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Q: sue due to flawed FICO formula ( Answered,   0 Comments )
Subject: sue due to flawed FICO formula
Category: Relationships and Society > Law
Asked by: aguorahillschica-ga
List Price: $20.00
Posted: 04 Jun 2005 19:54 PDT
Expires: 04 Jul 2005 19:54 PDT
Question ID: 529427
Can the credit bureaus be sued for a flawed FICO formula?

I have noticed a couple features of FICO which seem to be inaccurate
predictors of risk.   For instance, applying for credit increases your
risk, even if you are denied or choose not to accept the credit.

Student loans are not lumped together, but each treated as individual
items -- but being late on a payment makes you late on all of your
loans (as if it were a single loan).

I haven't seen the formula, but they also seem to consider late
payments on small amounts (under $50) is equivalent to delinquencies
on large, important accounts like car or home payments

It seems like deducting points off your score for something like these
is unfair  and lazy on the part of Fair Isaac and the bureahs, and
costs a lot of money when you get a mortgage.   Would it be possible
to file a lawsuit (and win) against Fair and Isaac (the company that
creates the FICO formula) and/or the credit bureaus for distributing a
score which inaccurately portrays risk?   Perhaps as some sort of
libel with real damages as far as mortgage rates?

I'm sure Fair and Isaac says FICO is a score that the lenders
interpret as they see fit, but if they are lazy and produce a score
which inaccurately weighs certain factors, it seems they are ruining
your reputation.

If you do have an answer for this question, please include some logic
and case references.

Request for Question Clarification by pafalafa-ga on 04 Jun 2005 20:53 PDT

With diligence, patience, and resources galore, you probably can bring
suit -- there are surprisingly few restrictions on one person's
ability to file suit against someone else.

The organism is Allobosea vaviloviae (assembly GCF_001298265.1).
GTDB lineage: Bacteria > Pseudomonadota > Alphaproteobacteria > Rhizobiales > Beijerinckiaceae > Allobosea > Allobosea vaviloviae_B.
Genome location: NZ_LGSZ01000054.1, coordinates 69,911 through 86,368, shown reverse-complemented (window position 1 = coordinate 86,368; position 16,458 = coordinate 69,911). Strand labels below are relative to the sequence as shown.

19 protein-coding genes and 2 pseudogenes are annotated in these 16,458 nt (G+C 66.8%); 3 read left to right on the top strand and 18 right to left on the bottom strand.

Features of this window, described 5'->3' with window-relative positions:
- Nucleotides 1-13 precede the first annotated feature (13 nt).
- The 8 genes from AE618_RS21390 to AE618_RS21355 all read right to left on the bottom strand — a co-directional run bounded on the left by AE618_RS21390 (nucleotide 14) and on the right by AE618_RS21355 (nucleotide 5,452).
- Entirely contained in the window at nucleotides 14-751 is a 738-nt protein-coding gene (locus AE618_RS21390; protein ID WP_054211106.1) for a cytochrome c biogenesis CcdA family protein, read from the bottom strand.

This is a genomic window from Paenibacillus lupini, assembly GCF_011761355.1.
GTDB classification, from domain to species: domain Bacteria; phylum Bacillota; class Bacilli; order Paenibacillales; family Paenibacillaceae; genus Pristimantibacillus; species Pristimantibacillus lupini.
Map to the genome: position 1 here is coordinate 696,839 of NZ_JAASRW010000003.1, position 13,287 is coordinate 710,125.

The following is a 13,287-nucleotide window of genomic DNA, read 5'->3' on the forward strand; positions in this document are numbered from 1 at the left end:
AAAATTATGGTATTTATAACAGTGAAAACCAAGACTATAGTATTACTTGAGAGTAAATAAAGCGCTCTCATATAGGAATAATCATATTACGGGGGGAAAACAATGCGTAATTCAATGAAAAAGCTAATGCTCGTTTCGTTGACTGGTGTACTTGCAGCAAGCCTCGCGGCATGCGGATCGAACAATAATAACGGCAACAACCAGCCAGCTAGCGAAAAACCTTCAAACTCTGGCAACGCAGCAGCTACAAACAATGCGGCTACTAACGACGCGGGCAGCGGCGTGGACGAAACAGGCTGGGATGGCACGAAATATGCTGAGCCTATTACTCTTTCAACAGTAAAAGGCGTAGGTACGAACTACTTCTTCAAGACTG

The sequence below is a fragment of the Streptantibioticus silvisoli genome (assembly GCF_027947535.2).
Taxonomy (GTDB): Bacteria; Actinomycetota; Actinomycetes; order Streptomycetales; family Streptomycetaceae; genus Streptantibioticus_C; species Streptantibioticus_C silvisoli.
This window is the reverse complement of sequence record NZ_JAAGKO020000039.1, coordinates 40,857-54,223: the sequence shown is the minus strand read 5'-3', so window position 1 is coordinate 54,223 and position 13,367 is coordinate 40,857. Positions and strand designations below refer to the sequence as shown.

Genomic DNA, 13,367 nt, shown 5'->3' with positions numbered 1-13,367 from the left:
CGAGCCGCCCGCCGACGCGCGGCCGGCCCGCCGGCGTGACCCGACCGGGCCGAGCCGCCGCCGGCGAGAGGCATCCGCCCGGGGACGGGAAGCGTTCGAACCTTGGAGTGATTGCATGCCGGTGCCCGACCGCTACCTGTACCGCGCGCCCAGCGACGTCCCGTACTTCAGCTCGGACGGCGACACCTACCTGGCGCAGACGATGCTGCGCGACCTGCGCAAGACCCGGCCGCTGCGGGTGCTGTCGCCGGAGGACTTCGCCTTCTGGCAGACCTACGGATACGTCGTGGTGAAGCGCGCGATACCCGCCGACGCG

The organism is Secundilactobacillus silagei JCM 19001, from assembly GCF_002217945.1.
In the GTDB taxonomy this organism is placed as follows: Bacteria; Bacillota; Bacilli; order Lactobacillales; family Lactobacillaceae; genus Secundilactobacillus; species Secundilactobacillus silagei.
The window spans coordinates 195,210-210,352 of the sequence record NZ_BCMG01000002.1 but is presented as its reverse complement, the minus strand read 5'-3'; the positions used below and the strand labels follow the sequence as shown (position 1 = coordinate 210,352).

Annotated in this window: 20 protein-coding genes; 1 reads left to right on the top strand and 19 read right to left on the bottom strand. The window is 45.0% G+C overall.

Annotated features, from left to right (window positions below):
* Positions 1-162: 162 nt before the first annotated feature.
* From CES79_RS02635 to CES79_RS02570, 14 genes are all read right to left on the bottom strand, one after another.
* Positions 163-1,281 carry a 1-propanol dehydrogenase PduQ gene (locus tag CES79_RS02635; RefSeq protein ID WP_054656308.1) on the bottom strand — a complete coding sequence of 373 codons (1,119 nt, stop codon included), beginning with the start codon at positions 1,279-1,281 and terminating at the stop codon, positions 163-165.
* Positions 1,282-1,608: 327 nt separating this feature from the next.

The true question, I suspect, is do you have a snowball's chance in
you know where of prevailing in such a suit?

A key element of just about any lawsuit is a claim of damages.  Just
because you feel the FICO formula is wrong is probably not -- in and
of itself -- the basis of a successful suit.

However, if you can demonstrate that the forumula has damaged in you
in some way -- cost you money, say, by raising your cost of credit --
then you might have a case.

Can you tell us a bit more about the "damages" issue?



Clarification of Question by aguorahillschica-ga on 04 Jun 2005 23:35 PDT
Thanks for the speedy response.

Damages would be hypothetical, but in the following categories:

- extra money spent on a home mortgage due to a higher interest rate
over the life of a loan.   A loan that has a 1% higher interest rate
over 30 years could cost hundreds of thousands of dollars more in

- "opportunity cost" -- if completely unable to obtain a mortgage (or
unable to get one within your budget) due to poor credit score, the
return on investment that could have resulted from a timely home
purchase be "damages".   If a purchase is delayed, prices as well as
interest rates may rise.

- other more complex and less significant damages.  with a lower
credit score, car insurance rates go up, and it becomes hard or
impossible to obtain a credit card.  this cycles back in on itself, as
not having a credit card causes your FICO score to be low.
Subject: Re: sue due to flawed FICO formula
Answered By: pafalafa-ga on 05 Jun 2005 09:15 PDT
Not only can FICO be sued, they have been.

You'll find detailed documentation of Baker v Fair Isaac here:

and the actual complaint that was filed is here:

Part of the complaint alleges fundamental inaccuracies in the scoring
methodologies, including this excerpt:

"41.	Since 1997, plaintiff has been publishing the ?FICO Credit
Scoring is Fraud!? web page at The scanned credit reports
document how FAIR ISAAC credit scores can change up to 24 points
within just a few days and with no changes on the credit reports."

and this one:

"49.	Plaintiff also published bizarre credit reporting at her credit
forum, such as CAPITAL ONE reporting a ?current balance? higher than
the ?most owed? (or ?high credit?, depending on the CRA) amount for
reader Erik. Plaintiff discussed the scoring of this account with
BARRY PAPERNO and he assured her that the ?over limit? balance would
be excluded from FAIR ISAAC?s scoring calculations."

Some more up-to-date information on the case (which appears to be
embroiled in legal maneuverings) is here:

I hope this information fully meets your needs.  

However, please don't rate this answer until you are fully satisfied. 
If there is anything else I can do for you, just let me know by
posting a Request for Clarification.

All the best,


search strategy -- Searched Google and legal databases for [ "v Fair Isaac" ]
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